Dr Giuseppe Episcopo is a PhD Candidate in Italian at the University of Edinburgh. He holds a PhD in Modern Philology from the University of Naples Federico II and in 2006 was a Visiting Scholar at Columbia University. He is on the editorial boards of Italian Poetry Review (2006 to present), The Edinburgh Journal of Gadda Studies (2011 to present), and is also editorial consultant for an Italian publishing house, Cronopio (2004 to present).
Giuseppe has taught two MA modules in European Theatre and European Studies and is a Postgraduate Tutorial Assistant for Italian Literature at sub-honours and honours level. He also teaches Italian Language at Introductory and Intermediate level.
At the University of Naples Federico II Giuseppe has conducted interdisciplinary seminars and delivered courses in comparative literature (2006—2009), and was undergraduate and postgraduate examiner and supervisor.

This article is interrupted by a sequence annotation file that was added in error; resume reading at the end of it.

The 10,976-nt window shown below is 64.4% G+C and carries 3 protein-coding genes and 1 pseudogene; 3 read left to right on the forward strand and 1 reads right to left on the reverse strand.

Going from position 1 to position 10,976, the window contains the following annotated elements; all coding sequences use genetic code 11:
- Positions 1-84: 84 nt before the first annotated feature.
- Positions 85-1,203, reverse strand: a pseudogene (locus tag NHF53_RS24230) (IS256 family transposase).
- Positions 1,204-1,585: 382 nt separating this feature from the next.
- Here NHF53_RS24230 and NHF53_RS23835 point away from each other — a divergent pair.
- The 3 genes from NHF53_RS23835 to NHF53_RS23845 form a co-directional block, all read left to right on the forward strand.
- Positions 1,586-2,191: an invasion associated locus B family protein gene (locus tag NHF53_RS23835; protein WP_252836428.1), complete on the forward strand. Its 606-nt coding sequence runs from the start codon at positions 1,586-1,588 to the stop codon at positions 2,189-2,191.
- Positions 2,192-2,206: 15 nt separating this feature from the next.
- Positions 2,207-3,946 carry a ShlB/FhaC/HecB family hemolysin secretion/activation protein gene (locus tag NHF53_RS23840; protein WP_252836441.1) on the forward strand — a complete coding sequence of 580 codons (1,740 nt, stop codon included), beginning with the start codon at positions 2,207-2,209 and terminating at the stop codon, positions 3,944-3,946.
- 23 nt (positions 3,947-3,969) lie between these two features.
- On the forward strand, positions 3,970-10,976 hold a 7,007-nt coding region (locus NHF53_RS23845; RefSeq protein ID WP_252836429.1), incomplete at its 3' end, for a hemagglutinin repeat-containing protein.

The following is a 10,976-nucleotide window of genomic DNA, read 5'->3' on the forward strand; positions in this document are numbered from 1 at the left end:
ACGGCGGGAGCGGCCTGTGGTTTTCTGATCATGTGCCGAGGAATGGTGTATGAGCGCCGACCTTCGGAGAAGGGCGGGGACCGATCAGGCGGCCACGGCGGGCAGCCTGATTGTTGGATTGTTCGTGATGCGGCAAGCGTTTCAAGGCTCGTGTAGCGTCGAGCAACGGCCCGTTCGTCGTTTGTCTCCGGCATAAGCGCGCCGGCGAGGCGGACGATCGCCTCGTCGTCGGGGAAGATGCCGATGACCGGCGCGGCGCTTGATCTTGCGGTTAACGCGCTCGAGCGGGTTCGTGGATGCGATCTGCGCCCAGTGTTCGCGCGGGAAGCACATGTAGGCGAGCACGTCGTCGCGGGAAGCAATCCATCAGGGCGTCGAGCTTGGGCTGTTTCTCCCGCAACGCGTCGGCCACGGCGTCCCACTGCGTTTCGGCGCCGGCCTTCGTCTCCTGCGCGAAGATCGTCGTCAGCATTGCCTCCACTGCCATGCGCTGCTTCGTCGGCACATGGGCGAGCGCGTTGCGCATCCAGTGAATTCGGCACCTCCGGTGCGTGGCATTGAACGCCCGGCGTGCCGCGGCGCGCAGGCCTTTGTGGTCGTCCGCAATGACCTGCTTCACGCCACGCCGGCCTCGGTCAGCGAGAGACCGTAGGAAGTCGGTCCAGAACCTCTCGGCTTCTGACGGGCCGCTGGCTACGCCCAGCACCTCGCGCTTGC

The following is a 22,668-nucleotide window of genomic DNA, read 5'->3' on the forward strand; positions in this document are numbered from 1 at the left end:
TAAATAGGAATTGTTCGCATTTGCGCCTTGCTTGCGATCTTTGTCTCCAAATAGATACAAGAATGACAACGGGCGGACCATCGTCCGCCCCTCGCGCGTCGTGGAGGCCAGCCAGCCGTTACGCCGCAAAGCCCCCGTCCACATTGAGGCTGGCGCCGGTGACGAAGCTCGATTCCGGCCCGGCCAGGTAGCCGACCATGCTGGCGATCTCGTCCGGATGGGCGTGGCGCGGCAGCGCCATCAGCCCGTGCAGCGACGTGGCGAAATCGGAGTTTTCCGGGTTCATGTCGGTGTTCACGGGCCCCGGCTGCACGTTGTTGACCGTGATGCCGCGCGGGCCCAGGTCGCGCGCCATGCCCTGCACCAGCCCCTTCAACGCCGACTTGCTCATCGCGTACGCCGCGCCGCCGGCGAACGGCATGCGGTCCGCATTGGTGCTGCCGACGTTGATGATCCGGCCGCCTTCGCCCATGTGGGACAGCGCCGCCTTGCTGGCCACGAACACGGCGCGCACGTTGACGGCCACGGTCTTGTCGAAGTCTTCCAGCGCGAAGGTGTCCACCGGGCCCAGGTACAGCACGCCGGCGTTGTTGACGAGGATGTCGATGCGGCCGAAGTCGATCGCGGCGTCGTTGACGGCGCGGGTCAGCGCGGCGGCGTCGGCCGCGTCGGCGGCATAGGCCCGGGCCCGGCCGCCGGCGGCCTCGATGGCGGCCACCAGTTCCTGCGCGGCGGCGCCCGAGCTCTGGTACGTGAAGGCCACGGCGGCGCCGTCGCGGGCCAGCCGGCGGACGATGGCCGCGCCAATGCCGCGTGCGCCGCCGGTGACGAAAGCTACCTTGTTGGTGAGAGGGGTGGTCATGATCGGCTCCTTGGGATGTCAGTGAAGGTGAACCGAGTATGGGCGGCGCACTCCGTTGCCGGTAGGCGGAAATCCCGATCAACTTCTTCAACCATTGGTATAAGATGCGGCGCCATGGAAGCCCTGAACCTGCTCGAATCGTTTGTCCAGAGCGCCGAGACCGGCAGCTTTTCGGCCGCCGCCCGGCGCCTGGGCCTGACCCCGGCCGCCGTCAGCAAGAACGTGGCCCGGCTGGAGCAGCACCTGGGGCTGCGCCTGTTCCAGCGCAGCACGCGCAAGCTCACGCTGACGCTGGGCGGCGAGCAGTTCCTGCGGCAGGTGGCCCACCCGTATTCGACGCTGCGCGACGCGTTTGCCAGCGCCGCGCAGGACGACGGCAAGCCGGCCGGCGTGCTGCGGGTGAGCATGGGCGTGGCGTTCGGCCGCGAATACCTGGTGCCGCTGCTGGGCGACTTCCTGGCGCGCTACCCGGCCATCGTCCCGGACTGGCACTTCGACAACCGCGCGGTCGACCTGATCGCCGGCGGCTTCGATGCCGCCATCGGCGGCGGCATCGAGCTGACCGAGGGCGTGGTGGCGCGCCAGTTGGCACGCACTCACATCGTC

At present Giuseppe has a forthcoming monograph on Stefano D’Arrigo and Thomas Pynchon entitled L’eredità della fine. Tempo e mito nel romanzo post-storico. The book will be published by “:duepunti edizioni” (Palermo, Italy) by the spring 2014. The book examines the problems of representation and realism in relation to the historical and cultural context of World War Two through the novels of Thomas Pynchon (Gravity’s Rainbow, 1973) and Stefano D’Arrigo (Horcynus Orca, 1975).
His current PhD thesis in Italian at the University of Edinburgh is entitled Literary Modes and Modern Science: Carlo Emilo Gadda, Primo Levi, and Italo Calvino. The thesis is structured around two main contexts — contemporary Italian literature and modern science — and examines the narrative forms of discourse in relation to perceptual literary mimesis-metamorphosis in the golden section between narrative and 20th century science. Taking into consideration the novels of C.E. Gadda, P. Levi, and I. Calvino, the thesis looks at the paradigm of a new mimesis that emerges from an alternative world perception of science.
This article was published on Oct 30, 2012